Having taught in different settings over the years, I think this tendency is drilled into us very early on in school - it's the fear of being exposed.

Nobody wants to be the kid who gets called on to read a passage aloud to the entire class. Especially if they're not a very skilled reader.

Nobody wants to be picked last for dodge ball, and then see the self-fulfilling prophecy play out as they're the first to be tagged out of the game.

And, conversely, everybody learns that it's the grade that matters. An outcome totally divorced from reality, and all the complexity of learning boiled down to a single metric that isn't even consistent from assignment to assignment, class to class, year to year.

So in school you learn to fear being exposed as incompetent, and to crave external validation - even if that validation seems only tangentially related to your own creative output!

You see, the problem was, when I was a teenager I was good at school. I learned how to optimize for external validation, and take classes that played to my strengths while avoiding opportunities that pushed me outside my comfort zone. I eventually became so complacent and disenchanted that I ultimately squandered much of my college education, not really understanding the point of it all anymore.

In my late 20s I decided to learn to be a programmer. There are other articles on my site if you'd like to hear the whole twisting tale, but suffice it to say it was the first time in awhile that I had tried something totally new - something I knew that I would not be good at right away.

When I started learning how to turn my thoughts and ideas into code, and how to string together objects that only existed in my mind into working software, I was in brand new territory. It was the first time, probably since I was a child learning to read, that I was doing something that I absolutely knew I would be bad at - at least at first.

But "at first" is often enough of a speed bump to make adult learners abandon the road entirely.

It's imperative to your growth that you do not let this mindset take root. You have to learn to see through the same childlike eyes that view failure as just another iteration toward success. You have to learn to be ok with being terrible again. A kid learning to ride a bike for the first time isn't worried about whether they "look like they know what they're doing." They just keep scraping their knees until it all clicks, and you can see from the look of joy on their face what the achievement of that goal is worth.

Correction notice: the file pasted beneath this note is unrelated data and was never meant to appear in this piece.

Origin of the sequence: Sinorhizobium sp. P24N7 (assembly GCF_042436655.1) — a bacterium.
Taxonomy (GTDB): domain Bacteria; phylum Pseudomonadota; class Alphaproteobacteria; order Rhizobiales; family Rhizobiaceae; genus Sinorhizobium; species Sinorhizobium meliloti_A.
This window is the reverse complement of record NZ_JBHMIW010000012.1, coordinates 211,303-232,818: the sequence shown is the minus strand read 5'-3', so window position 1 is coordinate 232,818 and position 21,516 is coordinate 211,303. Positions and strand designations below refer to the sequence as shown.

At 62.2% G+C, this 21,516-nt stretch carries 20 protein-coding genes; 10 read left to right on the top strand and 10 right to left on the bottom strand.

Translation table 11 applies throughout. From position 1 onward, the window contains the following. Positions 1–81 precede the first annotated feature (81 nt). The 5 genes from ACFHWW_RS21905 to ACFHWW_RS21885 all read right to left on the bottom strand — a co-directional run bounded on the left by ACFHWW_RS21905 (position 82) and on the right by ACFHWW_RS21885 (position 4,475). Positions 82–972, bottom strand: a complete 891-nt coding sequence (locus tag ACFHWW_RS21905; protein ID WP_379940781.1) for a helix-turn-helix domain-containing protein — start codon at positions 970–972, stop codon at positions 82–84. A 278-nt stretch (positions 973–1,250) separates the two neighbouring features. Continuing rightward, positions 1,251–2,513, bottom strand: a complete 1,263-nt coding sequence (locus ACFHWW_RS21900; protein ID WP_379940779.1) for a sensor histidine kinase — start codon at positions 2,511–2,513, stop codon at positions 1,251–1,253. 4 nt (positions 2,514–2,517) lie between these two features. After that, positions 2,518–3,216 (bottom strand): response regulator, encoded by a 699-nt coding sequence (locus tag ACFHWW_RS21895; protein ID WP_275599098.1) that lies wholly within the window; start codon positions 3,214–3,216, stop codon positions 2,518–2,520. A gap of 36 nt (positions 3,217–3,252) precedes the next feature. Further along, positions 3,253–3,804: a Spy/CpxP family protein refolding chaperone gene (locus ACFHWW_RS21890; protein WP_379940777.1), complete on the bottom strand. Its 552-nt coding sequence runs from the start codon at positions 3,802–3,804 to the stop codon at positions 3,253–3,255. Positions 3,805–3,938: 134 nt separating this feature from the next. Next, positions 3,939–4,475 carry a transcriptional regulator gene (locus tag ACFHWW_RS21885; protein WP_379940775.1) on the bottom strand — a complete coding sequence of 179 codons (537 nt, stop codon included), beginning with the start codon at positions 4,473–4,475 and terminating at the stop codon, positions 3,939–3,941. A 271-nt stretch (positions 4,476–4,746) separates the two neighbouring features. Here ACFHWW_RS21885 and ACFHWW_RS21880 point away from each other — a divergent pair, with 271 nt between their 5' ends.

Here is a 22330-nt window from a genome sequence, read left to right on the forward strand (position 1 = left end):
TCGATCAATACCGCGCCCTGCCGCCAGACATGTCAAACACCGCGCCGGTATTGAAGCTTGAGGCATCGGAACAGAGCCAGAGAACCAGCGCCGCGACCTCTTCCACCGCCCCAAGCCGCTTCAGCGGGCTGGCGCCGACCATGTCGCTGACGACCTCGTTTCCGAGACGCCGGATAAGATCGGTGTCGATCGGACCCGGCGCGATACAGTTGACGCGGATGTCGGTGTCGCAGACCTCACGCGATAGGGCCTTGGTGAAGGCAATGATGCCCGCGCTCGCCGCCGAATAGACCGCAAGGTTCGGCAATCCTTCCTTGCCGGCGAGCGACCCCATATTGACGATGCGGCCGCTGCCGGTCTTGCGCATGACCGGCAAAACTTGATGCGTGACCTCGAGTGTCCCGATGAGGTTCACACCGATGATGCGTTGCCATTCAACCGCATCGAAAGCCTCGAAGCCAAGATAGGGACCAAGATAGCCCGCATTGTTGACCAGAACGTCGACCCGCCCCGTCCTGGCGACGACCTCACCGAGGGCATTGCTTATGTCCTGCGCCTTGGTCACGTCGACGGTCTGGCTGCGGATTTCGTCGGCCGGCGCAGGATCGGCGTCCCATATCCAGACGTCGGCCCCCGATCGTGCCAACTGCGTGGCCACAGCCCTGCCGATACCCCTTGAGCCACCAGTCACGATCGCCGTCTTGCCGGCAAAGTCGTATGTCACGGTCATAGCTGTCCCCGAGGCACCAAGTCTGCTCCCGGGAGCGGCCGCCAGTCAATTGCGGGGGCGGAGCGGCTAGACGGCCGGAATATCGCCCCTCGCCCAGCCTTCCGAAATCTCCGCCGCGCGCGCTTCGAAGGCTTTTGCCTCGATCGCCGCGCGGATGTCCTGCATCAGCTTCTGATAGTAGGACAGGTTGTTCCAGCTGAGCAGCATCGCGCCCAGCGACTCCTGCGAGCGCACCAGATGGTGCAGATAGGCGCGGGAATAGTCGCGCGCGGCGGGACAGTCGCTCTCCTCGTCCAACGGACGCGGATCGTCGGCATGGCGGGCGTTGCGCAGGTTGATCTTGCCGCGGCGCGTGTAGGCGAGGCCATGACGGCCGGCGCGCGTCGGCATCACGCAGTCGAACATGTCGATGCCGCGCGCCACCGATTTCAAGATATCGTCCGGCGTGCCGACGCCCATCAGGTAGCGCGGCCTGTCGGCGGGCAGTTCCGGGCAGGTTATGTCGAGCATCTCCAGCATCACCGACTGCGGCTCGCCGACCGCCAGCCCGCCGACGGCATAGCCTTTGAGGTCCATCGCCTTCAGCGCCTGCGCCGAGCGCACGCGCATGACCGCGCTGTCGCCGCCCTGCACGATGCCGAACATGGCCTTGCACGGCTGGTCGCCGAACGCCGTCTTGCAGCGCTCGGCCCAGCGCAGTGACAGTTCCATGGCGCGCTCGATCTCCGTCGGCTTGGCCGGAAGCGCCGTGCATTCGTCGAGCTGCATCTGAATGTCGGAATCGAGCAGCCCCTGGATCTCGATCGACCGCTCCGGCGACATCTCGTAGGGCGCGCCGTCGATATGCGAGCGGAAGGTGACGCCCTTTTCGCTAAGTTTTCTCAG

Yes, you can add to your existing skill sets, reinforce your positive habits, and do many other little things to keep yourself "competitive."

But learning to be terrible again isn't about being "competitive" - it's about keeping alive your sense of exploration and humility in the face of a whole universe of possibilities. It's about knowing that it's not only ok to not be the best - it's ok to be the absolute worst at something, and to embrace that step in your journey.

What Crazy Thing Would You Do Today if You Gave Yourself Permission To Fail?

I'm 33 years old. There are 8 year olds who can run circles around me on the fiddle. Hell - they'd laugh at me if they heard me playing!

However, I have every confidence that taking on this challenge will help me grow in other areas of my life as well. In the stressful environments of school and work, we forget to ALLOW ourselves to fail. Even in company cultures that outwardly express support for innovation and experimentation, there's that little voice in our heads telling us to stick to the sure thing - don't stray too far from what you know, lest you waste everybody's time in your folly.

In the new world of work, however, things change too quickly to let yourself ossify from a bias towards averting risk - whether that's risk of embarrassment, risk to your own reputation, or risk to your own self-image as an expert within your chosen vocation. Yes, when you try something totally new, you may find yourself to be the absolute "dumbest" person in the room sometimes. But often, that's the best place to be. It means you have that many more opportunities to learn and grow.

And in a world where the only constant is change, that's a gift.